Barotrauma of the ear occurs when the eardrum becomes stretched and tense. It causes ear pain and dulled hearing. It is due to unequal pressures that develop either side of the eardrum. This most commonly occurs when descending to land in a plane and is also experienced by scuba divers.
What is barotrauma of the ear?
Barotrauma means damage to tissues caused by a difference in pressure between an air space inside the body.
Barotrauma of the ear is the most common type of barotrauma. It is where you have ear pain and dulled hearing because of unequal pressure that develops between the air in the middle ear and the air outside the ear.
What causes barotrauma of the ear?
The small space in the middle ear behind the eardrum should normally be filled with air. This air space is connected to the back of the nose by a tiny channel called the Eustachian tube. The air on either side of the eardrum should be at the same pressure for the eardrum to vibrate and function normally.
If the air pressure outside the ear quickly increases then this pushes the eardrum inwards which can be painful. The tensed eardrum also cannot vibrate as well as it should and so you may also have dulled hearing. To relieve the tensed eardrum, the pressure inside the middle ear has to rise quickly too. Air needs to travel up the Eustachian tube into the middle ear to equalise the pressure.
The most common example of barotrauma affects some air travellers. As a plane descends to land, the air pressure becomes higher. This pushes the eardrum inwards. If the pressure inside the middle ear is not equalised quickly then you can get ear pain. Other situations where air pressure may quickly rise outside the ear are during scuba diving, diving to the bottom of a swimming pool, or rapidly descending in a lift (elevator).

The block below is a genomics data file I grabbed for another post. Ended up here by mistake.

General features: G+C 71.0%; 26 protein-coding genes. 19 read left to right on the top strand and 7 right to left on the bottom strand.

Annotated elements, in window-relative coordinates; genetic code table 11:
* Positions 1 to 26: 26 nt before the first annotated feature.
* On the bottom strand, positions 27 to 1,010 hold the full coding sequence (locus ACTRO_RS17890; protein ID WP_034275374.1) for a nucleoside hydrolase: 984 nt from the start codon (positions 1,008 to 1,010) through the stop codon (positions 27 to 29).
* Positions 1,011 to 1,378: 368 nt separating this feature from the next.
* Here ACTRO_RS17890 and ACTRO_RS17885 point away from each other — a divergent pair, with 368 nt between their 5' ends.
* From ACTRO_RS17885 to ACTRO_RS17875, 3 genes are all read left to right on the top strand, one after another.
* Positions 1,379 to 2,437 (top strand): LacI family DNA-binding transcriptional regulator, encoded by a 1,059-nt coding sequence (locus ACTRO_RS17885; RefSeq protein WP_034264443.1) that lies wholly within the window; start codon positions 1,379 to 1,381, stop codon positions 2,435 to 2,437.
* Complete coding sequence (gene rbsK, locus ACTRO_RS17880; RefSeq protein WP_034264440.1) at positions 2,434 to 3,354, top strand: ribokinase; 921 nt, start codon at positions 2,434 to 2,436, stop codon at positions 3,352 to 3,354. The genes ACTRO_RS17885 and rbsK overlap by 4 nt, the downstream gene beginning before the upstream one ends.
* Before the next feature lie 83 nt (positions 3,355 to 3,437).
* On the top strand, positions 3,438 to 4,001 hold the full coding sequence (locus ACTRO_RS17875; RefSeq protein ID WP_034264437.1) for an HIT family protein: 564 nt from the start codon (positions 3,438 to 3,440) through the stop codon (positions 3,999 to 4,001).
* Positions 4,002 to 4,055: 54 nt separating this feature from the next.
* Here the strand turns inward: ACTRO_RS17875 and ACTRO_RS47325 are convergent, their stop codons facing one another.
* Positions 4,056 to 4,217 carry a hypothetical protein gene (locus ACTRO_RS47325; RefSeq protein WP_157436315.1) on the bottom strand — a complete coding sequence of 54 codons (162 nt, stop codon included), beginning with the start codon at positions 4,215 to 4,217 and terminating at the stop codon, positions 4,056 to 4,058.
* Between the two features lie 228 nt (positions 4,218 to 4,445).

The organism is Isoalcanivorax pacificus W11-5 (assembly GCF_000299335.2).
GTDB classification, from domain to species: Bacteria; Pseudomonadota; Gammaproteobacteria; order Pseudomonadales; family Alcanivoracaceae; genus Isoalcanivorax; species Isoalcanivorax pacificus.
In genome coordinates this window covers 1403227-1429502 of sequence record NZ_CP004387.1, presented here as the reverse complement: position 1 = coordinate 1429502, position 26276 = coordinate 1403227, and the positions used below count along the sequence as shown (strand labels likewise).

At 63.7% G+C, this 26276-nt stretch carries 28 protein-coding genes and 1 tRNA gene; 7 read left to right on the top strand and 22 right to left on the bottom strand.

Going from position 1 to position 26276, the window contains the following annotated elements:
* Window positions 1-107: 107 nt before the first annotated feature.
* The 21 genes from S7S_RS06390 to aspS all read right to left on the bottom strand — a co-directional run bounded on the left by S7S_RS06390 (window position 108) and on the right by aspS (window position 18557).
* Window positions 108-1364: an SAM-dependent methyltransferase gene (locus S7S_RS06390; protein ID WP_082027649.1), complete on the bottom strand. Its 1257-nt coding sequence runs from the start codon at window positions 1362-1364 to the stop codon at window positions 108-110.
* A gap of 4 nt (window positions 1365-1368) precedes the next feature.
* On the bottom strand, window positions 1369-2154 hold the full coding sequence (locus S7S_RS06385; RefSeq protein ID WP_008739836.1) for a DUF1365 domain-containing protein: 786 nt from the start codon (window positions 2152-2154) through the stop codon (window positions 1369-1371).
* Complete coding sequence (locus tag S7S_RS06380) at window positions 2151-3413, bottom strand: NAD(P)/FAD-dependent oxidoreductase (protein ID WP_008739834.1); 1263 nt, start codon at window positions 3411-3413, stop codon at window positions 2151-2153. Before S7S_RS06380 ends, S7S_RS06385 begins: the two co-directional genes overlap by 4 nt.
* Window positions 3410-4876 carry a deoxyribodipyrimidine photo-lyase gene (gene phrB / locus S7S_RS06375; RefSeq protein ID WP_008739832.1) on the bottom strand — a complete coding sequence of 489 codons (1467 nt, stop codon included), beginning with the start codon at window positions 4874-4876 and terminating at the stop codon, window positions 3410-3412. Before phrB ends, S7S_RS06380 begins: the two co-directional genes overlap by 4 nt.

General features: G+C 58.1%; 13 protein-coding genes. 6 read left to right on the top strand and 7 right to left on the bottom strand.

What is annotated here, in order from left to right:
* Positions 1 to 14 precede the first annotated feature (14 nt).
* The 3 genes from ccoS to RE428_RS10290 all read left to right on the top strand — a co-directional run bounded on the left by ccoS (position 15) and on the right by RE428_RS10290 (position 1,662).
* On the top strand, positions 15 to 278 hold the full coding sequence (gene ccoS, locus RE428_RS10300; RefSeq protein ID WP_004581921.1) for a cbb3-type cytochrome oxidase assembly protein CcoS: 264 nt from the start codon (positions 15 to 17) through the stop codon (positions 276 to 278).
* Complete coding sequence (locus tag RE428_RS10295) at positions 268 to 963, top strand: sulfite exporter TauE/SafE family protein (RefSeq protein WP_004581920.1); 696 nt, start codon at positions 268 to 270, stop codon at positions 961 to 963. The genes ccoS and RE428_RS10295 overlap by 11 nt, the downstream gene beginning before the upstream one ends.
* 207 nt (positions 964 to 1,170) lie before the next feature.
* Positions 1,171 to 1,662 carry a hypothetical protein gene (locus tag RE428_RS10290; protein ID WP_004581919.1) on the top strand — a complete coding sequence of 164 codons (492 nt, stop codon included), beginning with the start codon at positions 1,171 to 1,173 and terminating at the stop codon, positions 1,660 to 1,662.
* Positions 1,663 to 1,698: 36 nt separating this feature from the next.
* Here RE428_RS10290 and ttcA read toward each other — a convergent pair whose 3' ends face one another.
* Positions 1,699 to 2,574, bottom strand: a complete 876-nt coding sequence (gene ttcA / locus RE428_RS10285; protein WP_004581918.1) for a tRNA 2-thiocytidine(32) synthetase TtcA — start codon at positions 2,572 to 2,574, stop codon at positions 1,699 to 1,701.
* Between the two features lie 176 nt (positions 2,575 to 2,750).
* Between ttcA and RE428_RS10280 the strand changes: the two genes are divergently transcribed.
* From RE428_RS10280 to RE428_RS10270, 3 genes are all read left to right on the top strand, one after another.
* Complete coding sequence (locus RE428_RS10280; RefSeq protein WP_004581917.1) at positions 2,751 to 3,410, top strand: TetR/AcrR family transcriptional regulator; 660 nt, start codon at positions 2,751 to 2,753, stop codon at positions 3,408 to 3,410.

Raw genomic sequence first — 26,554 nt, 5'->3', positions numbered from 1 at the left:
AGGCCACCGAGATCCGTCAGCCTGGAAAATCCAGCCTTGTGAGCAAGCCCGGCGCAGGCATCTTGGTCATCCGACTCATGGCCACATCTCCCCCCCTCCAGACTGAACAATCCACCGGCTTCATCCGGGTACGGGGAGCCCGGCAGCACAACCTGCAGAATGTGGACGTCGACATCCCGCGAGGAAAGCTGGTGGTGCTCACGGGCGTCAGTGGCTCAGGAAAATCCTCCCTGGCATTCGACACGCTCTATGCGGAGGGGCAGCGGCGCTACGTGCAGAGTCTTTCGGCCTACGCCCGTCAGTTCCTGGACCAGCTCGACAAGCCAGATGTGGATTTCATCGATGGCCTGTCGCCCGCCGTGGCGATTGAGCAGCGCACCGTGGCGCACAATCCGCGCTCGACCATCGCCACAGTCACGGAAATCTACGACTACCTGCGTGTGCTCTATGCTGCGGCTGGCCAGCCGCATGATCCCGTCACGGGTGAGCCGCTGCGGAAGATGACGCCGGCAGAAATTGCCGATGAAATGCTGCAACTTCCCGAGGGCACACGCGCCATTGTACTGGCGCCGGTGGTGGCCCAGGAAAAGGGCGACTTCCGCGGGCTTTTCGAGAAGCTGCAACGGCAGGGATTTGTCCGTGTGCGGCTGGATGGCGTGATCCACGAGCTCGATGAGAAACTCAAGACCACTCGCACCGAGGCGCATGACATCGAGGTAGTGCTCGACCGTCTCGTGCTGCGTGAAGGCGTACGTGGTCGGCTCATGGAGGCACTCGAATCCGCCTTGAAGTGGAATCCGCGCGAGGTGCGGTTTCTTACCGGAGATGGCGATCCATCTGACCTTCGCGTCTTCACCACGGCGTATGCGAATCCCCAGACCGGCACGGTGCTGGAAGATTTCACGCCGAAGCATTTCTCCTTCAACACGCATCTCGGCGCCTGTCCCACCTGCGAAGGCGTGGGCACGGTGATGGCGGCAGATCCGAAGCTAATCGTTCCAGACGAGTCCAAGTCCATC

Why are some people affected more than others?
The Eustachian tube is normally closed but opens from time to time when we swallow, yawn or chew. So, in most people, normal swallowing and chewing allow air to flow up or down the Eustachian tube to equalise the air pressure quickly either side of the eardrum.
However, the Eustachian tube in some people does not open as easily and so the pressure may not be equalised so quickly. For example, some people may have a more narrow Eustachian tube than normal. Also, if you have any condition that causes a blockage to the Eustachian tube then the air cannot travel up or down.
The common cause of a blocked Eustachian tube is from mucus and inflammation that occur with colds, throat infections, hay fever, etc. Any condition causing extra mucus in the back of the nose can cause this problem.
How can I prevent ear pain when I fly?
Ideally, anyone with a cold, respiratory infection, ear infection, etc, should not fly. However, not many people will cancel their holiday trips for this reason. The following may help people who develop ear pain when flying:
- Suck sweets when the plane begins to descend. Air is more likely to flow up the Eustachian tube if you swallow, yawn or chew. For babies, it is a good idea to feed them or give them a drink at the time of descent to encourage them to swallow.